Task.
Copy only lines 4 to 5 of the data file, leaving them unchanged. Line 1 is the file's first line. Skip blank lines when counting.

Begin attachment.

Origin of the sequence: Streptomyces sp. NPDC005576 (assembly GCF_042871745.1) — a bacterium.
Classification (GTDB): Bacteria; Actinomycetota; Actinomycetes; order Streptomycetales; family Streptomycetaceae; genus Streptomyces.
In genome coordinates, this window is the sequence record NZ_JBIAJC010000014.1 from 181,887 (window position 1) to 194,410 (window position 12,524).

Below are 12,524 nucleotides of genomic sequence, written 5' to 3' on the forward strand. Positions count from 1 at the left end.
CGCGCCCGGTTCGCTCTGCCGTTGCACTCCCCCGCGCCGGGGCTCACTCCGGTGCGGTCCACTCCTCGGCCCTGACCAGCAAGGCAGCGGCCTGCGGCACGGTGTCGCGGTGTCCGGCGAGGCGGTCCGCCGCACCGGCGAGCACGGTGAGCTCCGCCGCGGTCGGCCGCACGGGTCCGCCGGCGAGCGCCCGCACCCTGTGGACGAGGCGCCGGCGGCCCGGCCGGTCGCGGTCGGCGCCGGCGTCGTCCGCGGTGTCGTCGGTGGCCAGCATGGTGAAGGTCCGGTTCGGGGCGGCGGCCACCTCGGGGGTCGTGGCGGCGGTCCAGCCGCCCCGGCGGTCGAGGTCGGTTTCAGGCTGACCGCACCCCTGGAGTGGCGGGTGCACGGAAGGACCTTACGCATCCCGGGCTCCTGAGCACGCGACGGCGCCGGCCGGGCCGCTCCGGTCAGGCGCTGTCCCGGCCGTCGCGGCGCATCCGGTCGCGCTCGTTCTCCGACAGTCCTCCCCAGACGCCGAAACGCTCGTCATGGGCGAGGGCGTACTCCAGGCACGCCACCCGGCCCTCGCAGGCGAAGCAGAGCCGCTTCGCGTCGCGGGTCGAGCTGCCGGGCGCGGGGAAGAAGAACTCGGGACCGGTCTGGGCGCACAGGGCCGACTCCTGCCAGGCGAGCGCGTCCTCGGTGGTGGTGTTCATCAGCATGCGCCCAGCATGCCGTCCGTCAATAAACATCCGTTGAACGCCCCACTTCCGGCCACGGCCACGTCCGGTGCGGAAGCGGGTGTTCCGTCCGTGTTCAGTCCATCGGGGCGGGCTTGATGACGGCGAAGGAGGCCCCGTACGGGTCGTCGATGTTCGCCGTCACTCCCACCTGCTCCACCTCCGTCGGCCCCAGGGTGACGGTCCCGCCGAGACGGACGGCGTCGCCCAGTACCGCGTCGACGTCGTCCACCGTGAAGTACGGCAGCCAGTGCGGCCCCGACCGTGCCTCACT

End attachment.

Below are 12,524 nucleotides of genomic sequence, written 5' to 3' on the forward strand. Positions count from 1 at the left end.
CGCGCCCGGTTCGCTCTGCCGTTGCACTCCCCCGCGCCGGGGCTCACTCCGGTGCGGTCCACTCCTCGGCCCTGACCAGCAAGGCAGCGGCCTGCGGCACGGTGTCGCGGTGTCCGGCGAGGCGGTCCGCCGCACCGGCGAGCACGGTGAGCTCCGCCGCGGTCGGCCGCACGGGTCCGCCGGCGAGCGCCCGCACCCTGTGGACGAGGCGCCGGCGGCCCGGCCGGTCGCGGTCGGCGCCGGCGTCGTCCGCGGTGTCGTCGGTGGCCAGCATGGTGAAGGTCCGGTTCGGGGCGGCGGCCACCTCGGGGGTCGTGGCGGCGGTCCAGCCGCCCCGGCGGTCGAGGTCGGTTTCAGGCTGACCGCACCCCTGGAGTGGCGGGTGCACGGAAGGACCTTACGCATCCCGGGCTCCTGAGCACGCGACGGCGCCGGCCGGGCCGCTCCGGTCAGGCGCTGTCCCGGCCGTCGCGGCGCATCCGGTCGCGCTCGTTCTCCGACAGTCCTCCCCAGACGCCGAAACGCTCGTCATGGGCGAGGGCGTACTCCAGGCACGCCACCCGGCCCTCGCAGGCGAAGCAGAGCCGCTTCGCGTCGCGGGTCGAGCTGCCGGGCGCGGGGAAGAAGAACTCGGGACCGGTCTGGGCGCACAGGGCCGACTCCTGCCAGGCGAGCGCGTCCTCGGTGGTGGTGTTCATCAGCATGCGCCCAGCATGCCGTCCGTCAATAAACATCCGTTGAACGCCCCACTTCCGGCCACGGCCACGTCCGGTGCGGAAGCGGGTGTTCCGTCCGTGTTCAGTCCATCGGGGCGGGCTTGATGACGGCGAAGGAGGCCCCGTACGGGTCGTCGATGTTCGCCGTCACTCCCACCTGCTCCACCTCCGTCGGCCCCAGGGTGACGGTCCCGCCGAGACGGACGGCGTCGCCCAGTACCGCGTCGACGTCGTCCACCGTGAAGTACGGCAGCCAGTGCGGCCCCGACCGTGCCTCACT